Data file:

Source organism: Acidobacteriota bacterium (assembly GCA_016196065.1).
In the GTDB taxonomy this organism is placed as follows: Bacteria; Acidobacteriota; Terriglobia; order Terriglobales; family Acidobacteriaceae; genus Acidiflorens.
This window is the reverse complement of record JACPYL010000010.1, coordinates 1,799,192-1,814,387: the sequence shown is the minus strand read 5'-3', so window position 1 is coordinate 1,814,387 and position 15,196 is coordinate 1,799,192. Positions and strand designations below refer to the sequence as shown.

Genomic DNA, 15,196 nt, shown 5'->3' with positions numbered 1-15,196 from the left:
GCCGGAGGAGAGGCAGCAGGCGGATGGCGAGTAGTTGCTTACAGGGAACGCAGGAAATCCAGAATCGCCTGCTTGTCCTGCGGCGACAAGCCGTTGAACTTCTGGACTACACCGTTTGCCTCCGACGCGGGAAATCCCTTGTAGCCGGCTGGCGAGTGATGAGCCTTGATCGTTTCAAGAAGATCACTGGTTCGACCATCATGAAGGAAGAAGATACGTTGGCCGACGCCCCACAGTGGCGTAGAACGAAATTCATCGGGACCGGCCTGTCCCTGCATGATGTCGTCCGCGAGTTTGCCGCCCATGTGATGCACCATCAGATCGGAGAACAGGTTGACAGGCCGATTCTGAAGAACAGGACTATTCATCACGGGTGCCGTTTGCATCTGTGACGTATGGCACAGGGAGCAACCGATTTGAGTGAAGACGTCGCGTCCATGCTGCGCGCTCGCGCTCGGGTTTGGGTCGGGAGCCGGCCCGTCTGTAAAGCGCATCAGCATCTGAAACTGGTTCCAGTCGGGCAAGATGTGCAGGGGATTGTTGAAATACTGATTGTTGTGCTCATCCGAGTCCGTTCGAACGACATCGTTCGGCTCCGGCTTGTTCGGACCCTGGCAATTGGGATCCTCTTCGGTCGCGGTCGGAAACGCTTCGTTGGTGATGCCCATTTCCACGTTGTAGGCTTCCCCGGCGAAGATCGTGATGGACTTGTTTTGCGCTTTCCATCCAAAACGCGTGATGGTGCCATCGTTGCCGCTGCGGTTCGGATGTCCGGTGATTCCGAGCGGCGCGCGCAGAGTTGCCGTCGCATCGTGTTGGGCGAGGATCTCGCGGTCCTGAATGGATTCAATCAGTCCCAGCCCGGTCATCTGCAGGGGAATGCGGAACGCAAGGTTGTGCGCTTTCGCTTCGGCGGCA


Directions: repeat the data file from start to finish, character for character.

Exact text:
Source organism: Acidobacteriota bacterium (assembly GCA_016196065.1).
In the GTDB taxonomy this organism is placed as follows: Bacteria; Acidobacteriota; Terriglobia; order Terriglobales; family Acidobacteriaceae; genus Acidiflorens.
This window is the reverse complement of record JACPYL010000010.1, coordinates 1,799,192-1,814,387: the sequence shown is the minus strand read 5'-3', so window position 1 is coordinate 1,814,387 and position 15,196 is coordinate 1,799,192. Positions and strand designations below refer to the sequence as shown.

Genomic DNA, 15,196 nt, shown 5'->3' with positions numbered 1-15,196 from the left:
GCCGGAGGAGAGGCAGCAGGCGGATGGCGAGTAGTTGCTTACAGGGAACGCAGGAAATCCAGAATCGCCTGCTTGTCCTGCGGCGACAAGCCGTTGAACTTCTGGACTACACCGTTTGCCTCCGACGCGGGAAATCCCTTGTAGCCGGCTGGCGAGTGATGAGCCTTGATCGTTTCAAGAAGATCACTGGTTCGACCATCATGAAGGAAGAAGATACGTTGGCCGACGCCCCACAGTGGCGTAGAACGAAATTCATCGGGACCGGCCTGTCCCTGCATGATGTCGTCCGCGAGTTTGCCGCCCATGTGATGCACCATCAGATCGGAGAACAGGTTGACAGGCCGATTCTGAAGAACAGGACTATTCATCACGGGTGCCGTTTGCATCTGTGACGTATGGCACAGGGAGCAACCGATTTGAGTGAAGACGTCGCGTCCATGCTGCGCGCTCGCGCTCGGGTTTGGGTCGGGAGCCGGCCCGTCTGTAAAGCGCATCAGCATCTGAAACTGGTTCCAGTCGGGCAAGATGTGCAGGGGATTGTTGAAATACTGATTGTTGTGCTCATCCGAGTCCGTTCGAACGACATCGTTCGGCTCCGGCTTGTTCGGACCCTGGCAATTGGGATCCTCTTCGGTCGCGGTCGGAAACGCTTCGTTGGTGATGCCCATTTCCACGTTGTAGGCTTCCCCGGCGAAGATCGTGATGGACTTGTTTTGCGCTTTCCATCCAAAACGCGTGATGGTGCCATCGTTGCCGCTGCGGTTCGGATGTCCGGTGATTCCGAGCGGCGCGCGCAGAGTTGCCGTCGCATCGTGTTGGGCGAGGATCTCGCGGTCCTGAATGGATTCAATCAGTCCCAGCCCGGTCATCTGCAGGGGAATGCGGAACGCAAGGTTGTGCGCTTTCGCTTCGGCGGCA